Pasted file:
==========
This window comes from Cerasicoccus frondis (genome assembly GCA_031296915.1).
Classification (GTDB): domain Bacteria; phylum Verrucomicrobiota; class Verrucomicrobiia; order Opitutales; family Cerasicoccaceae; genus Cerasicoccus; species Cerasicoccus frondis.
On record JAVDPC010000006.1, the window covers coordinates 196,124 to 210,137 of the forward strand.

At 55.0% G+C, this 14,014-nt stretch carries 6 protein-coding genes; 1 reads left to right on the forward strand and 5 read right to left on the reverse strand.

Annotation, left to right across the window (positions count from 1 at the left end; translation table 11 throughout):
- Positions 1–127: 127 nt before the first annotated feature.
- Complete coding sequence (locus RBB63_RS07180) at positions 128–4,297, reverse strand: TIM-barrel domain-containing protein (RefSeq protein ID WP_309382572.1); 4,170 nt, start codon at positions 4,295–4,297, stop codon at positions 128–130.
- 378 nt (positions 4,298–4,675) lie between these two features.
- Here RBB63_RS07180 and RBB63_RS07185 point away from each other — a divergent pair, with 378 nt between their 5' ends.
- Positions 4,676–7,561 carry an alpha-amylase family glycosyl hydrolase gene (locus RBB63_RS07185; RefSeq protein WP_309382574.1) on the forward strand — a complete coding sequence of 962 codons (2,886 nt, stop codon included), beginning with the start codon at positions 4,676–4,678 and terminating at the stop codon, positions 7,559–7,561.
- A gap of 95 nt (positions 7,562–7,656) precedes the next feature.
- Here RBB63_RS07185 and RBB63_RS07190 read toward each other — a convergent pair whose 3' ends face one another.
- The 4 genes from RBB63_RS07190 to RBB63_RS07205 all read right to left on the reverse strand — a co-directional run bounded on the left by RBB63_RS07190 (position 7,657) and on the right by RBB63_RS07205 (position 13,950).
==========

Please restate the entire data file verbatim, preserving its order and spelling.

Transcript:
This window comes from Cerasicoccus frondis (genome assembly GCA_031296915.1).
Classification (GTDB): domain Bacteria; phylum Verrucomicrobiota; class Verrucomicrobiia; order Opitutales; family Cerasicoccaceae; genus Cerasicoccus; species Cerasicoccus frondis.
On record JAVDPC010000006.1, the window covers coordinates 196,124 to 210,137 of the forward strand.

At 55.0% G+C, this 14,014-nt stretch carries 6 protein-coding genes; 1 reads left to right on the forward strand and 5 read right to left on the reverse strand.

Annotation, left to right across the window (positions count from 1 at the left end; translation table 11 throughout):
- Positions 1–127: 127 nt before the first annotated feature.
- Complete coding sequence (locus RBB63_RS07180) at positions 128–4,297, reverse strand: TIM-barrel domain-containing protein (RefSeq protein ID WP_309382572.1); 4,170 nt, start codon at positions 4,295–4,297, stop codon at positions 128–130.
- 378 nt (positions 4,298–4,675) lie between these two features.
- Here RBB63_RS07180 and RBB63_RS07185 point away from each other — a divergent pair, with 378 nt between their 5' ends.
- Positions 4,676–7,561 carry an alpha-amylase family glycosyl hydrolase gene (locus RBB63_RS07185; RefSeq protein WP_309382574.1) on the forward strand — a complete coding sequence of 962 codons (2,886 nt, stop codon included), beginning with the start codon at positions 4,676–4,678 and terminating at the stop codon, positions 7,559–7,561.
- A gap of 95 nt (positions 7,562–7,656) precedes the next feature.
- Here RBB63_RS07185 and RBB63_RS07190 read toward each other — a convergent pair whose 3' ends face one another.
- The 4 genes from RBB63_RS07190 to RBB63_RS07205 all read right to left on the reverse strand — a co-directional run bounded on the left by RBB63_RS07190 (position 7,657) and on the right by RBB63_RS07205 (position 13,950).